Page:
Note to Jerky Leaders: How to mend a hostile work environment

June 13 – 18 is Be a Better Leader Week!

According the U.S. Department of Labor and E.E.O.C. employee harassment becomes unlawful where:

  1. Enduring the offensive conduct becomes a condition of continued employment, or
  2. The conduct is severe or pervasive enough to create a work environment that a reasonable person would consider intimidating, hostile, or abusive. This is every Human Resource Managers worst nightmare because it is the employee’s ‘perception of the situation.’

JerksHere are some reminders and ideas for leaders concerning immediate improvement to situations that can result in reduced productivity, low morale and potential lawsuits. Problem? Some Jerky Leaders don’t get it and never will.  Others understand that it is within their scope to improve the work environment.

  1. Understand emotional intelligence (EI). This is the ability to identify and manage your own emotions and the emotions of others. Think of it as three simple ideas:
    1.  Emotional awareness, including the ability to identify your own emotions and those of others. Action: stay calm, don’t show anger, control your language and build an environment of respect, trust and mutual understanding.
    2. The ability to harness emotions and apply them to tasks such as thinking and problems solving. Action: Be a good listener, don’t interrupt, ask questions and communicate professionally . . . every day, with every encounter.
    3. The ability to manage emotions, including the ability to regulate your own emotions, and the ability to cheer up or calm down another person. Action: Constantly flex communication style to that of the other person, learn how to resolve all conflict (yours and theirs), never show anger, and motivate to build morale. And never scream, yell or have loud outbursts.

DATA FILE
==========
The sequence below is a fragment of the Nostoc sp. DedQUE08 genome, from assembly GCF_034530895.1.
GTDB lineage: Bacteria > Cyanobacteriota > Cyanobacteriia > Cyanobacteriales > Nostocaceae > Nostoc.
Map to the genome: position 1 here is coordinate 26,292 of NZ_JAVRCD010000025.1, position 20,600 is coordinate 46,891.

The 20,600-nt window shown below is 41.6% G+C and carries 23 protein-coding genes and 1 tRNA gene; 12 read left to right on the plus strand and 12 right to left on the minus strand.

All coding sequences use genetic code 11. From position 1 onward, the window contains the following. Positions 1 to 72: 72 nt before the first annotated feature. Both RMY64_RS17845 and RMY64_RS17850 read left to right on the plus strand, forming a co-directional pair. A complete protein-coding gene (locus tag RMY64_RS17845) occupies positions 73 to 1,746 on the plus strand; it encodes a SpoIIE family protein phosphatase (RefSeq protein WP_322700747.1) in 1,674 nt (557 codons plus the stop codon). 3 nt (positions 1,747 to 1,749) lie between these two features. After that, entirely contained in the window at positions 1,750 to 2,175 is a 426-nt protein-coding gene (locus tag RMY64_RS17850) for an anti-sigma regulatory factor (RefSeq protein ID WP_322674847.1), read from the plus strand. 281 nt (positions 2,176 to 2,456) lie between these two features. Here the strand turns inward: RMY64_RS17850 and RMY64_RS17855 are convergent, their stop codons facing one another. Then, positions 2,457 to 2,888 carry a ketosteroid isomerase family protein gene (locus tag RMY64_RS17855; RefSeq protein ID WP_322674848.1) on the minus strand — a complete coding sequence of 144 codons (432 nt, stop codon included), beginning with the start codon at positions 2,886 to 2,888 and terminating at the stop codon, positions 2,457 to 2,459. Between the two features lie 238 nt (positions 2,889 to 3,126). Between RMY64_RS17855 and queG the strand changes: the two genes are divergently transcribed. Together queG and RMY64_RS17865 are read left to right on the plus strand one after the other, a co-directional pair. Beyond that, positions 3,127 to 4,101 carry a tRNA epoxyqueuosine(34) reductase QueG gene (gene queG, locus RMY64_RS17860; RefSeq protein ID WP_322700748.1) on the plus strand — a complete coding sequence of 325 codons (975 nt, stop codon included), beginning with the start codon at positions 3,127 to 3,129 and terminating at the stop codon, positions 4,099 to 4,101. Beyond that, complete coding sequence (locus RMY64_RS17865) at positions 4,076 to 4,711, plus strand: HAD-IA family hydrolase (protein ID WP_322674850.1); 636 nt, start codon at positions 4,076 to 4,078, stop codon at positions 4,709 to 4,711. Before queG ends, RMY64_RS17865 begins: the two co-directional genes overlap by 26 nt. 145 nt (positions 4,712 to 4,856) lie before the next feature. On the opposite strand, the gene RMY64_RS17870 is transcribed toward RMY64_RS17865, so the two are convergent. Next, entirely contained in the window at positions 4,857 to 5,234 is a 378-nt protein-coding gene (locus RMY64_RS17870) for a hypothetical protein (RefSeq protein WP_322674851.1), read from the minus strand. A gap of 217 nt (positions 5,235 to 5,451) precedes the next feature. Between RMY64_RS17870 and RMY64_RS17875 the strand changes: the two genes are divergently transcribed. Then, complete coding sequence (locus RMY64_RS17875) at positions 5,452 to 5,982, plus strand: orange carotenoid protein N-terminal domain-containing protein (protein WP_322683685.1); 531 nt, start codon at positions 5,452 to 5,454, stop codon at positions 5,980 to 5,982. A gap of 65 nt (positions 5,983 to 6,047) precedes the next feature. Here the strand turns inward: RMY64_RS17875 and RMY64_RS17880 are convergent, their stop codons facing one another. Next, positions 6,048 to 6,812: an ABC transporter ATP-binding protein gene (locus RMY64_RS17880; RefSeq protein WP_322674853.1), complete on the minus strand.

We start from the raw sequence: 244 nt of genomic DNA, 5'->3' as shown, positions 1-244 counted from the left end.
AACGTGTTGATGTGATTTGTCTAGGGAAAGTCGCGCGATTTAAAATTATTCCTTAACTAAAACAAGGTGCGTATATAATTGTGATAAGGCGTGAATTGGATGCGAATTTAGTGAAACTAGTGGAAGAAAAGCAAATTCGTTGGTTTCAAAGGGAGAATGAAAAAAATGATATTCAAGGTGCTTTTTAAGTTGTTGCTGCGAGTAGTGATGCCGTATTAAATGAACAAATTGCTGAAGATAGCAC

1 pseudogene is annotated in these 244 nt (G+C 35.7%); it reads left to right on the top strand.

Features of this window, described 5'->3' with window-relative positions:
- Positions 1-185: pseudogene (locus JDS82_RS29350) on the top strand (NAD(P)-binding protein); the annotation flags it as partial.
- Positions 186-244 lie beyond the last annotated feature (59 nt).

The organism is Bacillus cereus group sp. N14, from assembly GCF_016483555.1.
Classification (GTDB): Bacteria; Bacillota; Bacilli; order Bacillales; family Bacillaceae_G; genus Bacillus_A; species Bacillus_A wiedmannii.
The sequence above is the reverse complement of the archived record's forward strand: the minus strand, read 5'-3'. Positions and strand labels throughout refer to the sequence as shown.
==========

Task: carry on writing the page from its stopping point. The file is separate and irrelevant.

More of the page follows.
1. Request continued clarification from your superior on expectations, goals and specific criteria. Encourage honest feedback from others (superiors, colleagues and subordinates) without being defensive, interrupting or making excuses. Help others clarify expectations needed for superior job performance. Face to face is the best way to continue this dialogue, however, ANY mode of communication is better than none. Action: Ask how you are doing frequently.
  1. Eliminate favoritism and help all employees grow – not just the ‘stars’, providing resources, coaching and training to help them see that are there to make them successful, not to fire them. Determine their long-term goals as well as short term to discover what you can do to help them. Have frequent casual meetings to build a relationship. And never, ever gossip – EVER! Action: Ask others how you are doing and stay open for what you really don’t want to hear.
  1. Keep your leader in the loop. Never go over their head, unless they know you are for a specific reason. Involve them by discussing potential solutions to your already dissected problem or issue. Set up specific times to just review all that is going on.  Action: Schedule this in your planner for every morning – just make the connection.
  1. Use a behavioral assessment tool like the Myers Briggs Type Indicator to develop self- awareness and leverage the information to professional development. This will also help optimize people power for the team and company.
  1. Use a leadership scorecard, or your Human Resource department may already have some type of 360° used by your company.  If you would like to receive the Leadership Scorecard I use, please email me  I can send it in a Word format to customize it to your particular situation.

The point here is – DO SOMETHING! Jerky leaders create turnover, lower productivity and poor morale. What other ideas do you have to help jerks at work (especially when in a leadership role) understand what needs to change?

Look forward to hearing from you.

Cheers, Marsha

Marsha Petrie Sue
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Professional Speaker, Executive Coach, Best Selling Author


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